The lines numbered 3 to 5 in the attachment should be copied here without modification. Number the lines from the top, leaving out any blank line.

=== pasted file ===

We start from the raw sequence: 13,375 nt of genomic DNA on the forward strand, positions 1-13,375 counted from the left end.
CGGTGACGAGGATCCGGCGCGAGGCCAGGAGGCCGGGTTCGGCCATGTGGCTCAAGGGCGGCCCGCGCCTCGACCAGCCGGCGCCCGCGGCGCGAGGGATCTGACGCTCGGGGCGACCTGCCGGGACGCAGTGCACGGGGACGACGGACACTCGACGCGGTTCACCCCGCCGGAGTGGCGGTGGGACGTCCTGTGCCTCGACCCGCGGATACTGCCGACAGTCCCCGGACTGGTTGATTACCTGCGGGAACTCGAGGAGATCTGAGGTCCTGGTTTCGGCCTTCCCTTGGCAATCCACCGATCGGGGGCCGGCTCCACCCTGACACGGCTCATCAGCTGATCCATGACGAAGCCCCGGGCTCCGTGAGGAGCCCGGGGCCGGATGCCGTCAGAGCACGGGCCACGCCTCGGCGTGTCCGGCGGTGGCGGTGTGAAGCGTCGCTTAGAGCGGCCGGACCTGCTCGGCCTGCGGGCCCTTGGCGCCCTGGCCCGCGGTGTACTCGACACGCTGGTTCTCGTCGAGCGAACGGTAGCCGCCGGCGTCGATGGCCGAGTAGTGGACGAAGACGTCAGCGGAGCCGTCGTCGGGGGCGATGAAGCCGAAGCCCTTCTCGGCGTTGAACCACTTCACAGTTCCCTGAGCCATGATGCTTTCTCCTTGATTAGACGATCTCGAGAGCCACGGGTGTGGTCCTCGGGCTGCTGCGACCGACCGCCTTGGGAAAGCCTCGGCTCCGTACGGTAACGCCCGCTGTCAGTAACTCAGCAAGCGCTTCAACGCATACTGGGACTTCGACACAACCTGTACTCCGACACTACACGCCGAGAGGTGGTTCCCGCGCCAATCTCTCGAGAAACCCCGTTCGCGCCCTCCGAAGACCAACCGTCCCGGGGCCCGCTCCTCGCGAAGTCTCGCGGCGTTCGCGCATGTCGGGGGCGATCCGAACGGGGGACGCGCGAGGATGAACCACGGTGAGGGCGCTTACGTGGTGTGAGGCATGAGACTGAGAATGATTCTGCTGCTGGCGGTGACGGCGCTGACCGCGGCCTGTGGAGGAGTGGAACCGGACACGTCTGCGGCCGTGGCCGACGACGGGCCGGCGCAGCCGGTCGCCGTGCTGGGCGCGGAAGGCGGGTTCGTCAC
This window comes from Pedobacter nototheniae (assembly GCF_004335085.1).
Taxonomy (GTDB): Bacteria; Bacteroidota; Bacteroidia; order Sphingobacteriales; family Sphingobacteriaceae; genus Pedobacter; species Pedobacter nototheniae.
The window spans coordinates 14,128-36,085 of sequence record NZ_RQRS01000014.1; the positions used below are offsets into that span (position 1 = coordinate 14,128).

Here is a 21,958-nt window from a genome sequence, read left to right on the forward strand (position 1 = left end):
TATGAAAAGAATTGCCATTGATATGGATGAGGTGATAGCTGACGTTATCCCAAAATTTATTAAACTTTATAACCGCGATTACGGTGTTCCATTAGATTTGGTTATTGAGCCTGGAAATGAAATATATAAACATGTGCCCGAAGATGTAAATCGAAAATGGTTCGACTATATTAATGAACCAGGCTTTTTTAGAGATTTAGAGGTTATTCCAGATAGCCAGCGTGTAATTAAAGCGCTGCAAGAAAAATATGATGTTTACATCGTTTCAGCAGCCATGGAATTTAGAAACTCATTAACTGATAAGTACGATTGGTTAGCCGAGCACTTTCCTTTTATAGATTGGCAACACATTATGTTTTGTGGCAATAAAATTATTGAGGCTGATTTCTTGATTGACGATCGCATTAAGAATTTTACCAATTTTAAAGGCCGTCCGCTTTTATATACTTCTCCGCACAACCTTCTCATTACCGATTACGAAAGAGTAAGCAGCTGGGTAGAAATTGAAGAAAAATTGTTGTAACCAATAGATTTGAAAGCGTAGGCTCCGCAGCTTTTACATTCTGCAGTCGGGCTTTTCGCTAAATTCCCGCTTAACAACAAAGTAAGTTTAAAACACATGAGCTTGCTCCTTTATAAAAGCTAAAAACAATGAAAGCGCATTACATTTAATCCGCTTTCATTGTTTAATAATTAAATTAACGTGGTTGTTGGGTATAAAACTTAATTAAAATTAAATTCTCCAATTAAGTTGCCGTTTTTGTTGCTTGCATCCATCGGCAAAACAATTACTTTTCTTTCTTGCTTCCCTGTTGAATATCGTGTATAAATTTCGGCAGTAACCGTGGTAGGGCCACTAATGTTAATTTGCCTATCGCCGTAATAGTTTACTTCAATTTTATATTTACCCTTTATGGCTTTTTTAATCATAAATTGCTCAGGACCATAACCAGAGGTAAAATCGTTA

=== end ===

This window comes from Pedobacter nototheniae (assembly GCF_004335085.1).
Taxonomy (GTDB): Bacteria; Bacteroidota; Bacteroidia; order Sphingobacteriales; family Sphingobacteriaceae; genus Pedobacter; species Pedobacter nototheniae.
The window spans coordinates 14,128-36,085 of sequence record NZ_RQRS01000014.1; the positions used below are offsets into that span (position 1 = coordinate 14,128).